"What are you doing Alabama?
You got the rest of the union to help you along
What’s going wrong?"
Neil Young, "Alabama," 1972
Alabama’s small Jewish community has been watching the "Decalogue Debacle" with a mixture of grit and grimace.
The nation this week braced itself for the next development in the campaign by Alabama Chief Justice Roy Moore to protect a massive replica of the Ten Commandments in the rotunda of his court building in Montgomery, despite a federal court order to remove it as a violation of the U.S. Constitution’s ban on government promoting a particular religion.
Moore’s colleagues on the state bench, federal judges and some Southern Baptist leaders criticized him last week for refusing to obey the federal order. Moore also was suspended by a state judicial ethics panel for refusing to remove the 5,300-pound black granite block.
Meanwhile, a small band of Evangelicals prayed outside the Alabama Judicial Building this week to keep the monument in place. (The monument was moved Wednesday morning.)
Moore installed his particularly Christian version of the Ten Commandments in the middle of the night two years ago without authorization. He contends it is his duty to acknowledge God in a public state building.
Caught in the controversy is the state’s Jewish community of 10,000, most of whom oppose Moore and support church-state separation.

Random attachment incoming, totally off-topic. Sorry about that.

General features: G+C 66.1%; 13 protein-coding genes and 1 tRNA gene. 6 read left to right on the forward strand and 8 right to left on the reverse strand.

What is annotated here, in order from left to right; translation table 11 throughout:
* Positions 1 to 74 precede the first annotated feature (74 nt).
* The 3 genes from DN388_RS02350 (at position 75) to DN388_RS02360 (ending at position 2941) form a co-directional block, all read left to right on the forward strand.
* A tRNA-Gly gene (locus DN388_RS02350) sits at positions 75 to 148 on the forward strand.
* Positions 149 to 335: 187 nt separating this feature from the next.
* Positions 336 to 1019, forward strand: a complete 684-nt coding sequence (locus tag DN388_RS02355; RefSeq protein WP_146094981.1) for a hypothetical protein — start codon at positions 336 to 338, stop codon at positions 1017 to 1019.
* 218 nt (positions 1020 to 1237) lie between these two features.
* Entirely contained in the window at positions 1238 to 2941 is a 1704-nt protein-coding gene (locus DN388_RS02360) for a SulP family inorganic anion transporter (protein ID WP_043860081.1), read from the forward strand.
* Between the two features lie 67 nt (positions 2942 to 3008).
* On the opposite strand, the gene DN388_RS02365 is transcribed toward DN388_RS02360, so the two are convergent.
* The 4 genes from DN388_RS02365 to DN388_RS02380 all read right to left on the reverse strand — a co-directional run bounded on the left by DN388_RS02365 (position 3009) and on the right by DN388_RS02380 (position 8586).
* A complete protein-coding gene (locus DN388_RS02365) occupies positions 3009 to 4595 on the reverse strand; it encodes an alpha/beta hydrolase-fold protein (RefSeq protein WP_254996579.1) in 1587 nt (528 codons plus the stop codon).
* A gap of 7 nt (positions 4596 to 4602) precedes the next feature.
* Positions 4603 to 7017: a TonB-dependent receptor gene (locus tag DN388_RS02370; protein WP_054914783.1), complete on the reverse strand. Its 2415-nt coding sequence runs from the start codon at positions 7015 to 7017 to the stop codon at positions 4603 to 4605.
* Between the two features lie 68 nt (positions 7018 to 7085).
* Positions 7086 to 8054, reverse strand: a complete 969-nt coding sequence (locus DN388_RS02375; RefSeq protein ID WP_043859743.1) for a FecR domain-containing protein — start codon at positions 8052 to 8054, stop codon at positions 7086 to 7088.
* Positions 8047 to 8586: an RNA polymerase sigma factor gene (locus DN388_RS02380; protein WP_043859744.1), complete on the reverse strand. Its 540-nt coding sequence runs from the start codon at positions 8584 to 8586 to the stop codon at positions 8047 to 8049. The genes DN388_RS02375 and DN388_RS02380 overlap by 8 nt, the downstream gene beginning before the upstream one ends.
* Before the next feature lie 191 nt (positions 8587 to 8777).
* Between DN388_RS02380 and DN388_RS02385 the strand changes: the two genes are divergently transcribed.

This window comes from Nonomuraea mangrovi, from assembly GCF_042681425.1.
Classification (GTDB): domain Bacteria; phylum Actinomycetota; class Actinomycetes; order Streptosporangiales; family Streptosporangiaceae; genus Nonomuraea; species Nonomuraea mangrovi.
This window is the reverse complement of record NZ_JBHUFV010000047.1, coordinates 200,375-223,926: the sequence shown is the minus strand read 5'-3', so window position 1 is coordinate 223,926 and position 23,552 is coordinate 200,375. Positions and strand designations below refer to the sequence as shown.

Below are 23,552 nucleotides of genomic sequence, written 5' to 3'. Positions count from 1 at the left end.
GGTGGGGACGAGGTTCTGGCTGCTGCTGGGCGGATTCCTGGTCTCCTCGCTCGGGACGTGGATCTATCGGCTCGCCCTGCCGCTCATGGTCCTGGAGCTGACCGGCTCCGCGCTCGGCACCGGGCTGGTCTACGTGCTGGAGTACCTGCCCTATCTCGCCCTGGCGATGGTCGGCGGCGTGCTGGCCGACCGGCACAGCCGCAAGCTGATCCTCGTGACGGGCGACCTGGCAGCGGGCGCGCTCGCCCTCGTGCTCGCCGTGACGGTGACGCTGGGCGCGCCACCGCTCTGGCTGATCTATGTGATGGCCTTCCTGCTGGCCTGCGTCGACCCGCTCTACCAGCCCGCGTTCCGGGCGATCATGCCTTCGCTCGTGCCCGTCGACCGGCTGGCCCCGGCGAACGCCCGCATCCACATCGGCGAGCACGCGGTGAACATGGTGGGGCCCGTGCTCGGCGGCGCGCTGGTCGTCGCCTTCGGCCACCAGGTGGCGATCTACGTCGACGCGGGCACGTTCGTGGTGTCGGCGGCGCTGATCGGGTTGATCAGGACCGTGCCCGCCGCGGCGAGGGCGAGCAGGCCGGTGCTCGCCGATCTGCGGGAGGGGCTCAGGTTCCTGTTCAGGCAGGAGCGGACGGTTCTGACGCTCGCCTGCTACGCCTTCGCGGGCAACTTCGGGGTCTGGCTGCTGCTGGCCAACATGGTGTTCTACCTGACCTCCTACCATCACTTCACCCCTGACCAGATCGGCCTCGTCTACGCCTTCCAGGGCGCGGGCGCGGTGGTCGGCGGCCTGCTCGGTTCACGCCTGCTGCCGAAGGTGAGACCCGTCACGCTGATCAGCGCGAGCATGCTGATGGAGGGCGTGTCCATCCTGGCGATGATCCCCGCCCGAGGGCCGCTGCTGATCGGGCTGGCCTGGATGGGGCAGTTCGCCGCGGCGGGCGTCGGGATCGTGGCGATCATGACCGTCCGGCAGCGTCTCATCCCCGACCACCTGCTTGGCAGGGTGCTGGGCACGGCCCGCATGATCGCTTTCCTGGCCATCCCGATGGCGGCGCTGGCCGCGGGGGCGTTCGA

It was Joel Sogol, a Jewish attorney in Tuscaloosa, who first brought a lawsuit against Moore in 1996 to ban the judge’s demand for courtroom prayers.
And it was Stephen Glassroth, a Jewish attorney in Montgomery, who is the plaintiff of record against Moore in the federal lawsuit brought last year that triggered the current court crisis.
"I would say the Jewish community supports the idea of separation of church and state, and a display like this is not in keeping with those tenets," said Jo Ann Rousso, director of the Jewish Federation of Central Alabama.
Rousso said there has been no backlash against Jews and her organization has kept a low profile on the issue, allowing other groups like the Southern Poverty Law Center to take the lead.
Observers told The Jewish Week that many Moore supporters seem to be religious radicals coming from out of state.
Nevertheless, Jewish Alabamans are privately ashamed of the spectacle, trying to decide whether California, with its bizarre gubernatorial recall election, or Alabama is the nation’s bigger laughingstock.
"The consensus pretty much seems to be ëlet’s get that thing out of here and this over with because this is an embarrassment,’ " said Larry Brook, editor of the Birmingham-based newspaper Deep South Jewish Voice. "Montgomery right now is a three-ring circus."
But beyond the circus atmosphere lies dangerous demagoguery, said Rabbi Jonathan Miller, spiritual leader for Alabama’s largest synagogue, the Reform Temple Emanuel in Birmingham.
He criticized Moore for refusing to meet with the state’s Jewish community.
"I have invited him on several occasions at his convenience to come to talk to us at our synagogue," Rabbi Miller told The Jewish Week. "I said to him, ‘You’re our chief justice, you talk to other groups but don’t talk to us.’ He has always found excuses to ignore my letters and calls."
A Moore spokeswoman did not return phone calls from The Jewish Week for comment.